Yet neither the broader public nor progressive voters have focused on the courts with the same intensity as conservatives. And Chief Justice John Roberts has been careful to keep it that way — e.g., by delaying consideration of a lawsuit to strike down the ACA until after ballots are cast — even as he has quietly worked to privilege the Trump administration and gut key women’s health protections.
The first major abortion case of the Brett Kavanaugh era, June Medical Services v Russo, is a prime example. Slate legal expert Dahlia Lithwick called it “a major blow to the left [cloaked] in what appears to be a small victory for it.” The Louisiana law at stake this year was virtually identical to a Texas law struck down by the Court just four years ago in Whole Woman’s Health. Yet four justices were ready to brazenly overturn the 2016 precedent simply because the Court’s composition has changed.
Such an outcome would have ignited a public firestorm and damaged the mythos that the Court acts impartially. Instead, Roberts voted with the four liberals, but rejected their reasoning. His vote pacified the Left and fired up the Right, even as his concurring opinion openly invited future attacks on abortion rights. Just two months later, the notoriously anti-abortion Eighth Circuit Court of Appeals used Roberts’ concurrence to reinstate a slate of anti-abortion laws in Arkansas that had been previously invalidated under Whole Woman’s Health.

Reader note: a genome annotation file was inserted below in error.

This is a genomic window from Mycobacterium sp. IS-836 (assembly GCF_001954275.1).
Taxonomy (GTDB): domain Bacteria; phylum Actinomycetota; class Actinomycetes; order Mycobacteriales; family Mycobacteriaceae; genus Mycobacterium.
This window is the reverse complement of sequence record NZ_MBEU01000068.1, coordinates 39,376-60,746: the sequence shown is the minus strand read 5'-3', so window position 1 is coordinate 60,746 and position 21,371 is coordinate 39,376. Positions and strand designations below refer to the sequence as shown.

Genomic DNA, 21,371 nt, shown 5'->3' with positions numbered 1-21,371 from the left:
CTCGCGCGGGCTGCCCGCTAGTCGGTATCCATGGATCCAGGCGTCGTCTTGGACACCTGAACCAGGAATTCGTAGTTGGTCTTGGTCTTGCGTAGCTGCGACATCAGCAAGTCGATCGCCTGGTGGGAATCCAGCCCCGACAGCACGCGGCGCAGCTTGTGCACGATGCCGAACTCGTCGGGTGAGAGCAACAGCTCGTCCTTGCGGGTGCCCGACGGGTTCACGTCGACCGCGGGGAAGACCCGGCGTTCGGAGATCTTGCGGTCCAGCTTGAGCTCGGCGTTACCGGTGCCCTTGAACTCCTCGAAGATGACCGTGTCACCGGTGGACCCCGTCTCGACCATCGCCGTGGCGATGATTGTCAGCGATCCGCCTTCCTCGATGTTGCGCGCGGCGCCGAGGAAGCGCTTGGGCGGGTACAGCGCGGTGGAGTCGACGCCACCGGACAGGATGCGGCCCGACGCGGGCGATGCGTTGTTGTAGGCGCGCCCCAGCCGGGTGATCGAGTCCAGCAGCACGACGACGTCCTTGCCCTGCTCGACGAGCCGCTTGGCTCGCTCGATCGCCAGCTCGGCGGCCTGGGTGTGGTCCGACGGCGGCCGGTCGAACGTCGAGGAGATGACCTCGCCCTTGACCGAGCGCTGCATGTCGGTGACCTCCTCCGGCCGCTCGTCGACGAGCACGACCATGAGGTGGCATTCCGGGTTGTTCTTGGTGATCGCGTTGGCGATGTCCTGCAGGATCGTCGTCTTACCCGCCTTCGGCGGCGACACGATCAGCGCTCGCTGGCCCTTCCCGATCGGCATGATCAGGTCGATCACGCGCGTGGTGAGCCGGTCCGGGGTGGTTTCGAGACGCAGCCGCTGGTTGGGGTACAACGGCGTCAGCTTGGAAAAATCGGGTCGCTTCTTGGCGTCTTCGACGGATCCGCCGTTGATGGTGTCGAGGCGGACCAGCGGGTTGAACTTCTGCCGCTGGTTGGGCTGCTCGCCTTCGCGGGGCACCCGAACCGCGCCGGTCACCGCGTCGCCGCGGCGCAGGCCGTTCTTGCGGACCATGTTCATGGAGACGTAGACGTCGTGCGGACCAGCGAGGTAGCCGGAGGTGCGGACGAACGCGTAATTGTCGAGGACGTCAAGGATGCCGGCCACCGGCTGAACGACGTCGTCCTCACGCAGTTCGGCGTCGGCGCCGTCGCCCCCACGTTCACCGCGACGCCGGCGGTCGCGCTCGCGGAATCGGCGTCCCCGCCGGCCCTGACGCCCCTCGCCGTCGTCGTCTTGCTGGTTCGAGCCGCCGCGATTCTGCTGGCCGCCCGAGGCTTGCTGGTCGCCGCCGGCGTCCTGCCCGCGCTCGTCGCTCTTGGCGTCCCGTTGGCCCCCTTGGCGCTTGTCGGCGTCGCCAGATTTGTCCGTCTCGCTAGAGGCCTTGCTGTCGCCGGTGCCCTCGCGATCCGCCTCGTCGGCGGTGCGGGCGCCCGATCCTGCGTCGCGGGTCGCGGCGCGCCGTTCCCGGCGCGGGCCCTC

Roberts’ savvy votes in several other high-profile cases this year seemed similarly designed to shield the Court from claims of partisanship (despite its clear partisan record) and slow the push for bold court reform while subtly tilting even liberal victories rightward. As several legal analysts noted at the time, his decision to vote with the majority on Bostock v. Clayton County, a case extending Civil Rights Act protections to LGBTQ employees, didn’t alter the outcome but did allow him to assign the majority opinion to Gorsuch instead of a more liberal justice.